How to foil a ‘fob job’
Think porch pirating is the most despicable crime a thief can commit without entering your home? Consider the "fob job." That's when a thief unlocks your car by amplifying the signal from your keyless fob – even if it's safely inside your home.
The crime (technically called a "relay attack") relies on some techno-trickery to hijack the signal from your key fob, fool your car into unlocking and allow the thief to steal whatever's inside. And for some push-to-start cars, the thief could even drive away, since the engine will run when it's out of range of your fob until the driver shuts it off or the car runs out of gas.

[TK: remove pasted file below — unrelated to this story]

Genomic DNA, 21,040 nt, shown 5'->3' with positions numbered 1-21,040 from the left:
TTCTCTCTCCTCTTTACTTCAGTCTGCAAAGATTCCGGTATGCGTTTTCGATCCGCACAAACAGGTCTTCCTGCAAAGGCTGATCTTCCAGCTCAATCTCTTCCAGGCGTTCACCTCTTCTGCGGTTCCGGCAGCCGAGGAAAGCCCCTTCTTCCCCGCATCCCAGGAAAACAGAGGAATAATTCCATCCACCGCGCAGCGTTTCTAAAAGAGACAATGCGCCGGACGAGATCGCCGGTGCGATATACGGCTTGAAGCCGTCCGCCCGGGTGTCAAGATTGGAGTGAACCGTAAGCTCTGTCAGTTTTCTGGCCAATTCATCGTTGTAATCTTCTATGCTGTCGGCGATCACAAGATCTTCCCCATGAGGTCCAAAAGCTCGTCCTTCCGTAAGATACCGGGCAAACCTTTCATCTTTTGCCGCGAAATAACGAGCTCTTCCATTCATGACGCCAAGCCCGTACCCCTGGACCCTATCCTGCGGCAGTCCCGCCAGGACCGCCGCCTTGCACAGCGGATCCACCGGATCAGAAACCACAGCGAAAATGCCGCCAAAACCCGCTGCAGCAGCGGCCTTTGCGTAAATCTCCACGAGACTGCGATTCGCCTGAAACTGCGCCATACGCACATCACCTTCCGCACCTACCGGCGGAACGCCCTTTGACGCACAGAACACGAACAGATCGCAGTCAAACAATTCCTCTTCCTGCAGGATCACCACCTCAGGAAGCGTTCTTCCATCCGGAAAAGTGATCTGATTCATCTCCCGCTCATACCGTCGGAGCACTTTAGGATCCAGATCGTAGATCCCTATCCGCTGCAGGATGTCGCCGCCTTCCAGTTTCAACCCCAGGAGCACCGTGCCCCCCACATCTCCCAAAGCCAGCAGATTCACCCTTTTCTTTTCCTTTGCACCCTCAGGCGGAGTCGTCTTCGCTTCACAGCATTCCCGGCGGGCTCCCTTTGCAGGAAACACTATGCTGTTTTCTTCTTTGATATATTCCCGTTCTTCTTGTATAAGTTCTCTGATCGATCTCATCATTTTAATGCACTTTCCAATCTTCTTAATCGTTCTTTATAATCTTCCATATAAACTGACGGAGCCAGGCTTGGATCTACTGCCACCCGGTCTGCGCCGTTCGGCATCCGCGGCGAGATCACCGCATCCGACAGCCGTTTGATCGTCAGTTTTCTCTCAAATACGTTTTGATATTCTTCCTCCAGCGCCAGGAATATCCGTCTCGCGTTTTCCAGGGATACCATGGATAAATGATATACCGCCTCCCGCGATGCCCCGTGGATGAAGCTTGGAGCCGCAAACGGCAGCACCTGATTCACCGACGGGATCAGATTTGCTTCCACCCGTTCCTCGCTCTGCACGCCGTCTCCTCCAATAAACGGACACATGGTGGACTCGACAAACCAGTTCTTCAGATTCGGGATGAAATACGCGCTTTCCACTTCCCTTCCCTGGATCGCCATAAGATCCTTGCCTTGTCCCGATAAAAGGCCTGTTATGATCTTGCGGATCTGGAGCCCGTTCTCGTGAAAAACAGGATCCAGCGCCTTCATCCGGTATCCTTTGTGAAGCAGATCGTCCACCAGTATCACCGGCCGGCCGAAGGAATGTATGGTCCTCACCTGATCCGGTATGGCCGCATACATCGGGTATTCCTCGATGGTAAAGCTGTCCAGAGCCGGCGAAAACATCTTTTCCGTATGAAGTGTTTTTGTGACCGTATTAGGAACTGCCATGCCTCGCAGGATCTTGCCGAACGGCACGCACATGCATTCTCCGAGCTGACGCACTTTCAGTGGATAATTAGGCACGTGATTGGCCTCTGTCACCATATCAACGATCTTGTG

The technique doesn't work on all keyless models, and fob jobs are hard to detect, since there's no broken glass on the ground, no blaring car alarm, no missing key fob. And fortunately, since the amplification equipment requires some technical know-how, it's outside the realm of many common car thieves.
Still, it may be worth safeguarding your keyless fob in a pouch that blocks radio signals (similar to an RFID-blocking sleeve for your credit card), especially if you'll be parking outside at a hotel during the holidays. Even dropping your keys into a metal coffee can may interfere with the signal enough to help.
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